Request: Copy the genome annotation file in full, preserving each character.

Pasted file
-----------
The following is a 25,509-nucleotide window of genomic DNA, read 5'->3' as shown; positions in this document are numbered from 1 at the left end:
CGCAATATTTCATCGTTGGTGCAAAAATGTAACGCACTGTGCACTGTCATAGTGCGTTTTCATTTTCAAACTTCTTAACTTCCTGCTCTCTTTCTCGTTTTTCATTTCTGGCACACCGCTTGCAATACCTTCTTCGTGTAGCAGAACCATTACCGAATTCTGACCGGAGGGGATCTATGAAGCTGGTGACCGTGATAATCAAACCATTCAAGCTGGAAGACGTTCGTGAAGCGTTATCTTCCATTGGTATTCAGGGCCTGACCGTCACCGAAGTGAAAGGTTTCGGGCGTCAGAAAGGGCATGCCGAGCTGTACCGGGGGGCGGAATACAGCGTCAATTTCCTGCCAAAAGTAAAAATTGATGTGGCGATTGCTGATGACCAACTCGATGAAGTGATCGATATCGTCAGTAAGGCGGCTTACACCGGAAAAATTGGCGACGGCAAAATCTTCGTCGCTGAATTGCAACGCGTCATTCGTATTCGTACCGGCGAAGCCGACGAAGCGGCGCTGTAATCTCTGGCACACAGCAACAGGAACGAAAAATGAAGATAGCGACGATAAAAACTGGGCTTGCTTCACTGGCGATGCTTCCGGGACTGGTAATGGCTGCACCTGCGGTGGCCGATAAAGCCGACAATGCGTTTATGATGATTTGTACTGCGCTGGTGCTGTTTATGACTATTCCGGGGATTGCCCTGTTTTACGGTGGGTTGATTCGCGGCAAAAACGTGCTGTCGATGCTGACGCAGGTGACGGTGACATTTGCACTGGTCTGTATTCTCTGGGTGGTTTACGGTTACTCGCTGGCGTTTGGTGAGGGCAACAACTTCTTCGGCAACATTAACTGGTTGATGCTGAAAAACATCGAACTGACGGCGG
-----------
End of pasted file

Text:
The following is a 25,509-nucleotide window of genomic DNA, read 5'->3' as shown; positions in this document are numbered from 1 at the left end:
CGCAATATTTCATCGTTGGTGCAAAAATGTAACGCACTGTGCACTGTCATAGTGCGTTTTCATTTTCAAACTTCTTAACTTCCTGCTCTCTTTCTCGTTTTTCATTTCTGGCACACCGCTTGCAATACCTTCTTCGTGTAGCAGAACCATTACCGAATTCTGACCGGAGGGGATCTATGAAGCTGGTGACCGTGATAATCAAACCATTCAAGCTGGAAGACGTTCGTGAAGCGTTATCTTCCATTGGTATTCAGGGCCTGACCGTCACCGAAGTGAAAGGTTTCGGGCGTCAGAAAGGGCATGCCGAGCTGTACCGGGGGGCGGAATACAGCGTCAATTTCCTGCCAAAAGTAAAAATTGATGTGGCGATTGCTGATGACCAACTCGATGAAGTGATCGATATCGTCAGTAAGGCGGCTTACACCGGAAAAATTGGCGACGGCAAAATCTTCGTCGCTGAATTGCAACGCGTCATTCGTATTCGTACCGGCGAAGCCGACGAAGCGGCGCTGTAATCTCTGGCACACAGCAACAGGAACGAAAAATGAAGATAGCGACGATAAAAACTGGGCTTGCTTCACTGGCGATGCTTCCGGGACTGGTAATGGCTGCACCTGCGGTGGCCGATAAAGCCGACAATGCGTTTATGATGATTTGTACTGCGCTGGTGCTGTTTATGACTATTCCGGGGATTGCCCTGTTTTACGGTGGGTTGATTCGCGGCAAAAACGTGCTGTCGATGCTGACGCAGGTGACGGTGACATTTGCACTGGTCTGTATTCTCTGGGTGGTTTACGGTTACTCGCTGGCGTTTGGTGAGGGCAACAACTTCTTCGGCAACATTAACTGGTTGATGCTGAAAAACATCGAACTGACGGCGG